“Nothing remains after the elimination of these borders, the borders of humiliation, and the breaking of the idol, the idol of nationalism, except the caliphate in accordance with the prophetic method.”

– Abu Muhammad al-Adnani, Islamic State spokesman

This is a fascinating quote on several levels. First, we have the reestablishment of the caliphate–and not just any old caliphate, like the Ummayad, the Abbasid, or the Ottoman varieties, all of which came to resemble secular imperial administrations to some degree–but the original article, the Rashidun, which was led by the Companions of the Prophet Muhammad.

The Atlantic’s Graeme Wood recently analyzed the religious scholarship of the Islamic State’s leadership, concluding that the June 2014 declaration of a new caliphate was meant to initiate the countdown to the apocalypse. The Islamic version of the apocalypse involves the armies of the righteous getting the tar kicked out of them by the Antichrist right up to the very last minute, when Jesus returns to Earth and leads them to final victory.

With this in mind, the Islamic State’s many gross provocations come into sharper focus. They’re following a script that requires them to turn literally the entire non-Salafi non-Sunni Muslim world into deadly enemies.

Needless to say, that is highly atypical (although not unprecedented) behavior for a state. So is the obsession with erasing the borders of the Middle East. Most irredentist regimes (such as Revolutionary Iran) are focused on redrawing borders and then fortifying them. Not the Islamic State. Al-Adnani’s references to “the borders of humiliation” and “the idol of nationalism” refer not only to the former colonial powers of the West, but the Westphalian system of nation-states itself. The degree to which the Islamic State’s ideology is actually Medieval in origin is debatable, but at least in this respect, the appellation fits.

It’s important to remember that the establishment and spread of the nation-state, along with the parceling out of the Earth’s territory into 200-odd sets of borders delineating who controls what, is a relatively recent phenomenon. A thousand or more years in the past, temporal and spiritual powers were conflated in both the Muslim world and in Christendom, and borders meant significantly less than they do now. Politics was characterized by multiple overlapping spheres of authority: the emperor or the king, the pope, and various flavors of liege lord in Europe, and the caliph, the emir, the city, and the tribe across the Middle East and North Africa. The people living on a single piece of territory might owe allegiance to several parallel organizations or hierarchies at the same time. Needless to say, it was a confusing and dangerous time to be alive.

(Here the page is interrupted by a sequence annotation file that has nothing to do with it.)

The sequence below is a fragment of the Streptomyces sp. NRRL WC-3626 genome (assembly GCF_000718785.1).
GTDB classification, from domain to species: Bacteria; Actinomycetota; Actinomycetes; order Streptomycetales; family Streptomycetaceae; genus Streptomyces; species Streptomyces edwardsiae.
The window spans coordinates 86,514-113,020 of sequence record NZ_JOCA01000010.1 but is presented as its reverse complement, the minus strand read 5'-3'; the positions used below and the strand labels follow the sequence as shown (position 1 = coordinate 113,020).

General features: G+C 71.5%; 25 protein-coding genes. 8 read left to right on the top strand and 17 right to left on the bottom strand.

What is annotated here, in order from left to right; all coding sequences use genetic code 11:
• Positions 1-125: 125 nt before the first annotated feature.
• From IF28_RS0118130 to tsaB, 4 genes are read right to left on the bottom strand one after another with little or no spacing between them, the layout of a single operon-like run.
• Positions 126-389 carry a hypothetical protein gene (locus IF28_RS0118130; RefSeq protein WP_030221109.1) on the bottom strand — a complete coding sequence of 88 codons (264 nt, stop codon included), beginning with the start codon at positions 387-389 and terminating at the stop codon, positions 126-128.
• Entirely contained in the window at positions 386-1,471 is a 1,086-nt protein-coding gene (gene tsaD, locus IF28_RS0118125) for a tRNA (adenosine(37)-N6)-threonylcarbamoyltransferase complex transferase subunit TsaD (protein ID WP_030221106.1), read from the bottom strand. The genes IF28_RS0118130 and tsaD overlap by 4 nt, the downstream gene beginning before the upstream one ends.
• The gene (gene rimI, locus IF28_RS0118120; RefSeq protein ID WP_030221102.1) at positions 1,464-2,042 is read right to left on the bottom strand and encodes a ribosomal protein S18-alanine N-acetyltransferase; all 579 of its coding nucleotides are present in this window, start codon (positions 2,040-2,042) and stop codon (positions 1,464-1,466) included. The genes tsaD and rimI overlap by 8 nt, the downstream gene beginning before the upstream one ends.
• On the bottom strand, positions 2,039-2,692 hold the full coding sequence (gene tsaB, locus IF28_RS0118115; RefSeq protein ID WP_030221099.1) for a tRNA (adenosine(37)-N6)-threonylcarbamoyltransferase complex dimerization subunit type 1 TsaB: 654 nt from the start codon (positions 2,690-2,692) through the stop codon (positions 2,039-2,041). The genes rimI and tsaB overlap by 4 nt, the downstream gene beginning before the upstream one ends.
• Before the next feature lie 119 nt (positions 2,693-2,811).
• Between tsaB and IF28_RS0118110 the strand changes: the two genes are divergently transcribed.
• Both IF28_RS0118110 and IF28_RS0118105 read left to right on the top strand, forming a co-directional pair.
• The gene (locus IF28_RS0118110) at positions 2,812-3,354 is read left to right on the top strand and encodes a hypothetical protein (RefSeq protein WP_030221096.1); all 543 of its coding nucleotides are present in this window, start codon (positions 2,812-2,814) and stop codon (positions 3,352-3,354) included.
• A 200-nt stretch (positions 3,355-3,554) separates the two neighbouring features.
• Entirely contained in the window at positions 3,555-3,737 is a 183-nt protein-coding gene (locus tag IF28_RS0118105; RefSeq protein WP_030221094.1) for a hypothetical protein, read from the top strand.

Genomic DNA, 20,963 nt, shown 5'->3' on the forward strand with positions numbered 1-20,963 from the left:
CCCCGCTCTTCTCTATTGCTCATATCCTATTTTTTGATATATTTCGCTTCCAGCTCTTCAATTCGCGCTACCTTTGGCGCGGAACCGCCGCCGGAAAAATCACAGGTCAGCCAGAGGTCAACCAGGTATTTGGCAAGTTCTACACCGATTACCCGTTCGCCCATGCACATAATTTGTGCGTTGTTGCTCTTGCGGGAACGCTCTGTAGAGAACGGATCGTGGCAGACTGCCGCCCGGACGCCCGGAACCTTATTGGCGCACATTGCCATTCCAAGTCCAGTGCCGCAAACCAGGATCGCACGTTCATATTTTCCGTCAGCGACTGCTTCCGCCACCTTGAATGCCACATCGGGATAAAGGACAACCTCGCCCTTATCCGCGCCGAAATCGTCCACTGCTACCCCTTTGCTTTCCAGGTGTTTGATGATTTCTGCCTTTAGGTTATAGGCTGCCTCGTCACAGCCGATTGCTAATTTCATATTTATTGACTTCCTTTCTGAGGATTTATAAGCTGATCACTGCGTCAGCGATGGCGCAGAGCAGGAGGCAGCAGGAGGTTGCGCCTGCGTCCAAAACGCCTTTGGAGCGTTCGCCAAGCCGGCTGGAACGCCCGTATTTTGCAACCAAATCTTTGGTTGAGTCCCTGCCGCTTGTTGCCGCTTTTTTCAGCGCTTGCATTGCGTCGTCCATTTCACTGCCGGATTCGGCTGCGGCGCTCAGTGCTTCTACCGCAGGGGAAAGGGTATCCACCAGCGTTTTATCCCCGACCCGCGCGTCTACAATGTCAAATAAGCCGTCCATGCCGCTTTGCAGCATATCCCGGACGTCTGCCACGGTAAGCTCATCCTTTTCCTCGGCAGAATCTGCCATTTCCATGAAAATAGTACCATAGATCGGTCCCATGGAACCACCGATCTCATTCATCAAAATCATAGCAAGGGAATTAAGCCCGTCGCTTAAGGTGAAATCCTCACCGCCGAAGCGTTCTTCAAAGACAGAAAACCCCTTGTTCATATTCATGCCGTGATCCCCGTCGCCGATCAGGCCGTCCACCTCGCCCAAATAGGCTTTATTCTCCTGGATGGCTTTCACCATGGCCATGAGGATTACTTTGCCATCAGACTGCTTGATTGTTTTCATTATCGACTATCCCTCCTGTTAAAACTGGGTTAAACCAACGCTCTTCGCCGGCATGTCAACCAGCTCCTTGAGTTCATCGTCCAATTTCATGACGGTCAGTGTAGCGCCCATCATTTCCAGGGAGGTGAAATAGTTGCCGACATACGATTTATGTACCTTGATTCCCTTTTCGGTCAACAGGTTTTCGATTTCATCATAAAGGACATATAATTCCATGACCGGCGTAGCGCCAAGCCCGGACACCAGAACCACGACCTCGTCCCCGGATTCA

The Islamic State is not at interested in restoring this kind of political system. It hopes to establish a highly centralized, totalitarian theocracy. But when you look at places like Syria, Iraq, Yemen, Libya, Nigeria, or Afghanistan–places where the state and its borders mean little, and the new caliphate and its allies have established a foothold–the facts on the ground spell out a similar kind of liminal space. It’s not quite anarchy, but it certainly isn’t hierarchy, either.

I very much doubt that the Islamic State will be able to erase the borders of the Middle East and reestablish the classical caliphate. However, I don’t think that the international community is going to be able to get rid of it very easily, either. The ideal behind it is powerful, it has romantic appeal, and it is loose in the wilds of the Internet. Although the meme resonates with only a very small fraction of Muslims globally, that will be enough to keep it alive longer than we might think.